Statement: Maryland Economic Matters Committee Votes “No” on Right to Repair

Media Contacts
Emily Scarr

State Director, Maryland PIRG; Director, Stop Toxic PFAS Campaign, PIRG

Emily Scarr

State Director, Maryland PIRG; Director, Stop Toxic PFAS Campaign, PIRG

Bill would have expanded access to repair for Maryland consumers, farmers, and repair technicians

Maryland PIRG

ANNAPOLIS, Md. — On Monday, the state House Economic Matters Committee voted to not pursue HB84. This bill, sponsored by Del. Jessica Feldmark, would have expanded access to what Marylanders need to repair electronic equipment.

Among the public, Right to Repair is a broadly popular idea, as evidenced by recent editorials from the Baltimore Sun and the Cumberland Times-News. However product manufacturers who benefit from restricted access to repair strongly oppose the concept. The committee rejected HB84 even though it garnered bipartisan support in the legislature and backing from Attorney General Brian Frosh, consumer groups, environmentalists, farmers and the Maryland Farm Bureau, cybersecurity experts, and independent repair technicians.

A state Senate version of the bill, introduced by Sen.Katie Fry Hester, has yet to receive a vote in the Senate Finance Committee.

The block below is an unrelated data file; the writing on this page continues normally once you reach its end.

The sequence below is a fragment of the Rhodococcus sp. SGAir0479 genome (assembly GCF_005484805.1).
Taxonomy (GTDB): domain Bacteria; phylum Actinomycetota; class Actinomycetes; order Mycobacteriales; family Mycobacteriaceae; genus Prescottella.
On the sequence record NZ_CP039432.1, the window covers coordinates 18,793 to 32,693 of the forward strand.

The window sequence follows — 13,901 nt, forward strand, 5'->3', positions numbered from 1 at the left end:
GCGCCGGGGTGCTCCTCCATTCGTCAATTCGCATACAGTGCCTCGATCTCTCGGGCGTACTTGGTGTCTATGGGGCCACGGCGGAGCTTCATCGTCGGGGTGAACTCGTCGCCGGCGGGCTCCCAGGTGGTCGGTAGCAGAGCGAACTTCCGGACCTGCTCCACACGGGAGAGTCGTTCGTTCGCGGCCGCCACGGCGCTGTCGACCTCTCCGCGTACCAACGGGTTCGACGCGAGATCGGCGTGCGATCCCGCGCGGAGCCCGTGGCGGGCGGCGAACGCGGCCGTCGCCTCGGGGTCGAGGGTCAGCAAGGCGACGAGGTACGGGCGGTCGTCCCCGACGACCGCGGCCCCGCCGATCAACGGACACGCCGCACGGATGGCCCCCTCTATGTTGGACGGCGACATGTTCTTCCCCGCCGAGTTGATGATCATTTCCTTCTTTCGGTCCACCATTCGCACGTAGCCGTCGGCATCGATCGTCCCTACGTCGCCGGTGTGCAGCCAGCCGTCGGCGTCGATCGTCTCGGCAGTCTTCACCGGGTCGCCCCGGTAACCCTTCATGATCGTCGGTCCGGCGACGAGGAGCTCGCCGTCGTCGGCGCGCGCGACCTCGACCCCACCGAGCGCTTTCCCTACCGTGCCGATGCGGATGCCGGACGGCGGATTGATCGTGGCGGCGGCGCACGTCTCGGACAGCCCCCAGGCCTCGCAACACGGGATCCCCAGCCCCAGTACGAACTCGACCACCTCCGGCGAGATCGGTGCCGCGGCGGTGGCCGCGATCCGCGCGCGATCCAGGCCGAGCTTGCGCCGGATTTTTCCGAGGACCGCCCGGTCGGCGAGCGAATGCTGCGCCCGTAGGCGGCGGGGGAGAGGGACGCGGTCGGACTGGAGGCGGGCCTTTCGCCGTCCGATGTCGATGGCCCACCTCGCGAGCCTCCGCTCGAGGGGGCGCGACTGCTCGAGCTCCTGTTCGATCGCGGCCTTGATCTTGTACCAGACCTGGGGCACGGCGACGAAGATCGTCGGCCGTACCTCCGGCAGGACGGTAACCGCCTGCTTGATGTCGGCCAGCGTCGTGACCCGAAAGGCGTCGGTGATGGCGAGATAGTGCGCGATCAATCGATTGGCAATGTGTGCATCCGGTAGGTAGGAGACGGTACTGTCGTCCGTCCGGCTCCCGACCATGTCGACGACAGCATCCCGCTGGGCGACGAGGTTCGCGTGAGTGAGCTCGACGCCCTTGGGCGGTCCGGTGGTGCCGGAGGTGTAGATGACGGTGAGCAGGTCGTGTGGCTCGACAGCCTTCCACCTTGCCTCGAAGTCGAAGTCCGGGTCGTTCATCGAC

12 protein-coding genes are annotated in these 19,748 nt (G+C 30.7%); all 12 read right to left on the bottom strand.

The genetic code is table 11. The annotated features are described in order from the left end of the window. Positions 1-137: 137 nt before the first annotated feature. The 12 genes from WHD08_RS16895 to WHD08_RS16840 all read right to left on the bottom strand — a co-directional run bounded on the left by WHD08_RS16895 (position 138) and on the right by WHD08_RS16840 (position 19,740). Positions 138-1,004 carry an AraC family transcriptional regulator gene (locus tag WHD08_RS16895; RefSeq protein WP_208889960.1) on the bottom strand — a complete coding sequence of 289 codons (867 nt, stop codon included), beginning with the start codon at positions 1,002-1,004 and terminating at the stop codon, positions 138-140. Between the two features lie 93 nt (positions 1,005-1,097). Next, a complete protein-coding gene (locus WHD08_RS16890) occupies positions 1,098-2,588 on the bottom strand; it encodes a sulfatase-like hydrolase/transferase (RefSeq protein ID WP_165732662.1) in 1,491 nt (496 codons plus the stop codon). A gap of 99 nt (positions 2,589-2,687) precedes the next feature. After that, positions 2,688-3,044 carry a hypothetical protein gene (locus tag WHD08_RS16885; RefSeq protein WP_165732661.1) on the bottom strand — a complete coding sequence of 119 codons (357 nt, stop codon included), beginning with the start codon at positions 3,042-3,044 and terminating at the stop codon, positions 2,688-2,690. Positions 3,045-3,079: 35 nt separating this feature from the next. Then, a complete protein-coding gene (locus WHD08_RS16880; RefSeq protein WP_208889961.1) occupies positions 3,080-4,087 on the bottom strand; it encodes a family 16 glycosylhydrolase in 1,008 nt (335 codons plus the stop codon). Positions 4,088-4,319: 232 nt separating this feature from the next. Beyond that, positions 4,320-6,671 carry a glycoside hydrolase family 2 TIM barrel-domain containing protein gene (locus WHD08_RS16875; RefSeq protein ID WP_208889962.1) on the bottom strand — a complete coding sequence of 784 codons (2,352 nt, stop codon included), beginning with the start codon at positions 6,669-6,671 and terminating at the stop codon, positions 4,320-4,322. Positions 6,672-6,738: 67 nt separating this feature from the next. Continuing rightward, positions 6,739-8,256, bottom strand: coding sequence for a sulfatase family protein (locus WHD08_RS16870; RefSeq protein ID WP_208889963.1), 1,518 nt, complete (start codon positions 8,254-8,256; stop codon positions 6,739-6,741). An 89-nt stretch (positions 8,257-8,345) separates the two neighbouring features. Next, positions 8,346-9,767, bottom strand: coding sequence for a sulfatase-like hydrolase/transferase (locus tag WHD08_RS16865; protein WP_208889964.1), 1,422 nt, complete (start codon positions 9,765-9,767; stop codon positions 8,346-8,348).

Maryland PIRG Director Emily Scarr issued the following statement in response:

“It’s getting harder and more expensive for people across Maryland to fix our products. We are very disappointed the House Economic Matters Committee decided not to expand access to repair for Maryland consumers. 

“Repair restrictions are anti-consumer, hurt the environment, exacerbate the digital divide, and are harming our farmers. 

“Opposition to restrictions on repair isn’t going away, so we hope the Maryland Senate will decide to move the ball forward this year with policy to strengthen consumer protections. Bottom line:  Maryland PIRG wants more Marylanders to be able to repair more of the products that they’ve purchased.”

staff | TPIN

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